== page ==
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confusedbytest

Blood work/Endoscopy

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Hey all--have Hashimoto's and am being worked up for epigastric discomfort and IBS like symptoms---

 

My blood work had an IgA within the lower end of normal range, negative TTG, but weakly positive DGP.

 

My endoscopy showed a "nodular" duodenum with the biopsy stating there was "reactive lymphoid hyperplasia"...

 

I have a follow-up with the GI in 3 weeks.

 

Wondering about any help?

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While I am not a doctor it does sound like you are in the early stages of celiac. The DGP is quite specific to celiac and a positive is a positive. Keep eating gluten until after you see the GI then give the diet a good strict try for at least a couple months.


Courage does not always roar, sometimes courage is the quiet voice at the end of the day saying

"I will try again tommorrow" (Mary Anne Radmacher)

Diagnosed by Allergist with elimination diet and diagnosis confirmed by GI in 2002

Misdiagnoses for 15 years were IBS-D, ataxia, migraines, anxiety, depression, fibromyalgia, parathesias, arthritis, livedo reticularis, hairloss, premature menopause, osteoporosis, kidney damage, diverticulosis, prediabetes and ulcers, dermatitis herpeformis

All bold resoved or went into remission in time with proper diagnosis of Celiac November 2002

 Gene Test Aug 2007

HLA-DQB1 Molecular analysis, Allele 1 0303

HLA-DQB1 Molecular analysis, Allele 2 0303

Serologic equivalent: HLA-DQ 3,3 (Subtype 9,9)

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10 hours ago, confusedbytest said:

Hey all--have Hashimoto's and am being worked up for epigastric discomfort and IBS like symptoms---

 

My blood work had an IgA within the lowerend of normal range, negative TTG, but weakly positive DGP.

 

My endoscopy showed a "nodular" duodenum with the biopsy stating there was "reactive lymphoid hyperplasia"...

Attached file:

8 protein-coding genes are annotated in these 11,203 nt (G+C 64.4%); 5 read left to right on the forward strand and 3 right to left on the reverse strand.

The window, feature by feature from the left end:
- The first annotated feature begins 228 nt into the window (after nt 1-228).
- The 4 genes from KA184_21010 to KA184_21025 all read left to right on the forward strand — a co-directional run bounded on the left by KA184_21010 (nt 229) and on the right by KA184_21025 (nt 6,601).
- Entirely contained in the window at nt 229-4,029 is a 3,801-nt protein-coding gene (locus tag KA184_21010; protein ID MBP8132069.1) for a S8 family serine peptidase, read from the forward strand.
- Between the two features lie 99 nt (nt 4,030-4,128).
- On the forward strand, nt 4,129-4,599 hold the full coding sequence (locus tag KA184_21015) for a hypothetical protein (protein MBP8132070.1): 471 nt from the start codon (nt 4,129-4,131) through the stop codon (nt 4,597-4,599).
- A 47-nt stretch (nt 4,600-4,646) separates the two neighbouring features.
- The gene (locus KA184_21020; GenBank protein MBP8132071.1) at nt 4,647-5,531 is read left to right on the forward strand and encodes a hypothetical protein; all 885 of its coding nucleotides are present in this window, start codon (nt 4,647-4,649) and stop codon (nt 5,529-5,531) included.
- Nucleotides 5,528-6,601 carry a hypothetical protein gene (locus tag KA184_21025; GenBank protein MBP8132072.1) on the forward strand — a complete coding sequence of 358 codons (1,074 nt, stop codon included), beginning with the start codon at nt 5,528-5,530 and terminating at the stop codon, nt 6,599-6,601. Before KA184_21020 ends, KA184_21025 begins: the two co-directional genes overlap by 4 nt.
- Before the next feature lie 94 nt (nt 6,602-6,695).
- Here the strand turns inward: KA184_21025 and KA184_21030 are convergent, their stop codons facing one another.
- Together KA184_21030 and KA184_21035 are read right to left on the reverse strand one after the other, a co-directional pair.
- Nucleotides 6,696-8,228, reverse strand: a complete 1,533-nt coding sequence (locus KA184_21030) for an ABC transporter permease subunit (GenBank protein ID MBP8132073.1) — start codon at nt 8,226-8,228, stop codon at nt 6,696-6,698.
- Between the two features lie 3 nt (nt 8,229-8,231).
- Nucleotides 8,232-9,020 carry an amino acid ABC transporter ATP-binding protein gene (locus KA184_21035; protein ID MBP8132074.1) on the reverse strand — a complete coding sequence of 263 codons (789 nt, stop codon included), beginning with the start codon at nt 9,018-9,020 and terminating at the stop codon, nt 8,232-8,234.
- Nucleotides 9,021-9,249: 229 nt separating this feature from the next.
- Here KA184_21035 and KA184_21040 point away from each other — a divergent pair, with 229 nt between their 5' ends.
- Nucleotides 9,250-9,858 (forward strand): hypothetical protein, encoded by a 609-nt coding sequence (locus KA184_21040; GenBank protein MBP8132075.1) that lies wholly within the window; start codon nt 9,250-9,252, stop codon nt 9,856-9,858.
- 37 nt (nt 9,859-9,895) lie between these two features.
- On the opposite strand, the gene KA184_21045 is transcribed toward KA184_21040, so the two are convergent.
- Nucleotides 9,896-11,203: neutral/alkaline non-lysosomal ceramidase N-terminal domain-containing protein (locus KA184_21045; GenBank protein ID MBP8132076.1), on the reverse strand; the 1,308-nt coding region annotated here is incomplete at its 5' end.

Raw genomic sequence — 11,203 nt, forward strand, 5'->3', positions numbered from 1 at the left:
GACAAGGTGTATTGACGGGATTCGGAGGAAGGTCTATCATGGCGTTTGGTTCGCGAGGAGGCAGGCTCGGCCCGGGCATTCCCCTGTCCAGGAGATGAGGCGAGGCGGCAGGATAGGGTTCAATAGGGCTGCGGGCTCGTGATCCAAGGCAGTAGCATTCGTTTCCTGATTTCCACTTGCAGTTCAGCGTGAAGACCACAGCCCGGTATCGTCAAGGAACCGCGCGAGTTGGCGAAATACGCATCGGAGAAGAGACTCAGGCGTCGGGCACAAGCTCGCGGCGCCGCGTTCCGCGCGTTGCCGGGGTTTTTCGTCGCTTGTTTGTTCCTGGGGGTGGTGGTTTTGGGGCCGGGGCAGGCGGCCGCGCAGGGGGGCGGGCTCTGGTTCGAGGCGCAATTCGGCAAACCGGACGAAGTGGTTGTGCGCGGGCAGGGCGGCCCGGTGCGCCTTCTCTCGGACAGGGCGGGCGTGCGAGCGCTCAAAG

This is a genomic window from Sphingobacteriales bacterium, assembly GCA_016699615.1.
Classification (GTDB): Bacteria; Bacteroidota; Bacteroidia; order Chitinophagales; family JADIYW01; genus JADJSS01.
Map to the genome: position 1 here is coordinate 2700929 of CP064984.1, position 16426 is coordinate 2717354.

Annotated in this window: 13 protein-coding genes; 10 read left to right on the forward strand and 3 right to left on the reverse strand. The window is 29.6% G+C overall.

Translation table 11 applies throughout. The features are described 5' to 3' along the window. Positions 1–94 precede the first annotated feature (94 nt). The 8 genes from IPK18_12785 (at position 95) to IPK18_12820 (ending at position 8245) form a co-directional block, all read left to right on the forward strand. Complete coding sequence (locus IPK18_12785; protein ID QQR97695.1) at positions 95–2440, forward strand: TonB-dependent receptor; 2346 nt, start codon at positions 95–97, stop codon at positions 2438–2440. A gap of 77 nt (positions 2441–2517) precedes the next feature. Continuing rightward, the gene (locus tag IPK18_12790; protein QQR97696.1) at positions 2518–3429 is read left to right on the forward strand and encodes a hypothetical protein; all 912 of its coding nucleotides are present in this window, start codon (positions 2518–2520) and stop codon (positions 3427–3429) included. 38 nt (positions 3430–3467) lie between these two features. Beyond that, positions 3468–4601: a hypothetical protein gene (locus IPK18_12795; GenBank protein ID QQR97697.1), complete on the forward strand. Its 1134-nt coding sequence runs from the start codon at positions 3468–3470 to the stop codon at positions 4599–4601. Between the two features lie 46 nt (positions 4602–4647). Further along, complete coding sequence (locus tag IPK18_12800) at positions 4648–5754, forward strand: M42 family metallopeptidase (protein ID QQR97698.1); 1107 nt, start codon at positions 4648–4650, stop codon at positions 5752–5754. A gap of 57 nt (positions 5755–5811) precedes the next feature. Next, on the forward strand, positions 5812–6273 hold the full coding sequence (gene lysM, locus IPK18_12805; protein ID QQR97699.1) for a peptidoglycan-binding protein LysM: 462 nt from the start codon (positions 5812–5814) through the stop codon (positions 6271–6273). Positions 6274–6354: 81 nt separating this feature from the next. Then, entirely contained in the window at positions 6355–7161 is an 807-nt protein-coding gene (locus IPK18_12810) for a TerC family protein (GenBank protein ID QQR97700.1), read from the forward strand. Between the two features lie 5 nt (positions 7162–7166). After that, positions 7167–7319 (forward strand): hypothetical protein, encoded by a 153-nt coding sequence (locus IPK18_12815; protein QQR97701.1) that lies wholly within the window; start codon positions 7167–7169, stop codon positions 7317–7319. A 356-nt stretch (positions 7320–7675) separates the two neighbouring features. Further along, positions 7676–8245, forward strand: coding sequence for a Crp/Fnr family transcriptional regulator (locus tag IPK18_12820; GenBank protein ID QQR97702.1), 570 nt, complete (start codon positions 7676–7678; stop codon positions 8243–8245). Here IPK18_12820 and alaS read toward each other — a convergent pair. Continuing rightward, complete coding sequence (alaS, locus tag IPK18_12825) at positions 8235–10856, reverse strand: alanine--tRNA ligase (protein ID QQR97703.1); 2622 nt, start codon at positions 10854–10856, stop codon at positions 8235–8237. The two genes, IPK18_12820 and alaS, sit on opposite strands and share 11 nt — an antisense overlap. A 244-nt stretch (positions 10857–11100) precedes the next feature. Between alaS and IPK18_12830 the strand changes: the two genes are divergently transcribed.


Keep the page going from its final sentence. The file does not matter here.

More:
I have a follow-up with the GI in 3 weeks.

 

Wondering about any help?

Trust me, I have spoken to three US celiac research centers and one additional foreign expert and DGP is not that specific. Was it the IGA or IGG? Or does it not specify?

Here is one example:

https://www.ncbi.nlm.nih.gov/pubmed/28161854

That being said, it is still positive and can catch some folks with gluten problems (especially IGA deficient) so your bloodwork warrants getting the genetic test done. Was the EMA done? I was also recently informed by a researcher that the older gliadin (AGA) tests are useful in non celiac gluten sensitivity and  I think the research is still incredibly fuzzy about what happens if somebody with non celiac gluten sensitivity stays on gluten. I am going to try to get my AGA taken as well however the names that are used can be very similar and confusing to doctors when they order the labs and some Labs do not even use the AGA tests anymore. 

You will have to talk with your doctor about a diagnosis.  Do you know how many samples were taken for the biopsy in from where? And was             h-pylori rule that?

Best of luck and health. Keep us posted. 

 

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Welcome :)

11 hours ago, confusedbytest said:

My endoscopy showed a "nodular" duodenum with the biopsy stating there was "reactive lymphoid hyperplasia"..

Had a quick google out of interest and found this:

Quote

The link between NLH and celiac disease seems to be rare[3,32]. It is important to underline that CVID patients may present small-bowel pathology similar to classic celiac sprue, known as “pseudo-celiac” pattern, with short villi, crypt hyperplasia, intraepithelial lymphocytosis, and, in some cases, an increase in apoptotic bodies in crypt epithelial cells. The diagnosis of CVID should be suspected when the number of plasma cells are reduced or absent in the lamina propria, and patients do not produce antibodies to tissue transglutaminase, endomysium, or gliadin. CVID patients typically do not respond to gluten withdrawal and do not express the genes associated with celiac disease, HLA-DQ2 and HLA-DQ8[3,37].

 Hopefully your GI consult can shed some further light. 

One suggestion. If your GI excludes celiac and you choose not to pursue further testing, give the gluten free diet a try in any case. It's possible you test negative but are still affected and avoiding gluten may still be the right course for you.  

I know this investigation phase is stressful and hard work. Best of luck, hope you get the answers you need.  

 

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